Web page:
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Abstract  

N-grams are generalized words consisting of N consecutive symbols, as they are used in a text. This paper determines the rank-frequency distribution for redundant N-grams. For entire texts this is known to be Zipf's law (i.e., an inverse power law). For N-grams, however, we show that the rank (r)-frequency distribution is

\documentclass{aastex} \usepackage{amsbsy} \usepackage{amsfonts} \usepackage{amssymb} \usepackage{bm} \usepackage{mathrsfs} \usepackage{pifont} \usepackage{stmaryrd} \usepackage{textcomp} \usepackage{upgreek} \usepackage{portland,xspace} \usepackage{amsmath,amsxtra} \pagestyle{empty} \DeclareMathSizes{10}{9}{7}{6} \begin{document} $${\text{P}}_{\text{N}} \left( {\text{r}} \right) = \frac{{\text{C}}}{{{\text{(}}\psi _{\text{N}} ({\text{r))}}^\beta }},$$ \end{document}
, where N is the inverse function of fN(x)=x lnN–1x. Here we assume that the rank-frequency distribution of the symbols follows Zipf's law with exponent .

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The first-citation distribution, i.e. the cumulative distribution of the time period between publication of an article and the time it receives its first citation, has never been modelled by using well-known informetric distributions. An attempt to this is given in this paper. For the diachronous aging distribution we use a simple decreasing exponential model. For the distribution of the total number of received citations we use a classical Lotka function. The combination of these two tools yield new first-citation distributions.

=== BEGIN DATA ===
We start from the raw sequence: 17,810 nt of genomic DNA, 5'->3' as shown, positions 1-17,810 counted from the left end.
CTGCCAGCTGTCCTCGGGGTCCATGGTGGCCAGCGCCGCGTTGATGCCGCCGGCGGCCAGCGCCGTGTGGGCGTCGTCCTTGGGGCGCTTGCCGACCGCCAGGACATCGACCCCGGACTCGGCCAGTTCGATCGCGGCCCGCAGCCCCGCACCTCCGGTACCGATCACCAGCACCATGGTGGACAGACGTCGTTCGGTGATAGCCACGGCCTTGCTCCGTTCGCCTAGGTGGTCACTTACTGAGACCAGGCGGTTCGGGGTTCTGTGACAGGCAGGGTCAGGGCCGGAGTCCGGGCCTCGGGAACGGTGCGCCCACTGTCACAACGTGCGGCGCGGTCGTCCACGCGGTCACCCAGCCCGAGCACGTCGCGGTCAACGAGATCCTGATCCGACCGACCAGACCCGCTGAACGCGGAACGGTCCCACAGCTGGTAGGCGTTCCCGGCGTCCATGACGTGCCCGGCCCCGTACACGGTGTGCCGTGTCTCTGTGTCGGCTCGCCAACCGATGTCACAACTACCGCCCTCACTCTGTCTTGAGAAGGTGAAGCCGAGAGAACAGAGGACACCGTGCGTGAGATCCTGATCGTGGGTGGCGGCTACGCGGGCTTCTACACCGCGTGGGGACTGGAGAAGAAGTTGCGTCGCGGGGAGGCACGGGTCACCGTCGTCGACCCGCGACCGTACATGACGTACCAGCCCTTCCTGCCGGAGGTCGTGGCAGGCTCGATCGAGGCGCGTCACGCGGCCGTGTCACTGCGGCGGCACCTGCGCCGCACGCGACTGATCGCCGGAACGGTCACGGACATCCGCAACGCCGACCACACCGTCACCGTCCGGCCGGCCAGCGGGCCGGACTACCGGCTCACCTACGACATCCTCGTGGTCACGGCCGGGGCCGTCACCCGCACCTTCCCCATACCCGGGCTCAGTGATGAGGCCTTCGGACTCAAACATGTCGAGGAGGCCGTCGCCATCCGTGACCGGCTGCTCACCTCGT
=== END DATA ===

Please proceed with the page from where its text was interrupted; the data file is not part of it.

The model is then tested by applying nonlinear regression techniques. The obtained fits are very good and comparable with older experimental results of Rousseau and of Gupta and Rousseau. However our single model is capable of fitting all first-citation graphs, concave as well as S-shaped; in the older results one needed two different models for it.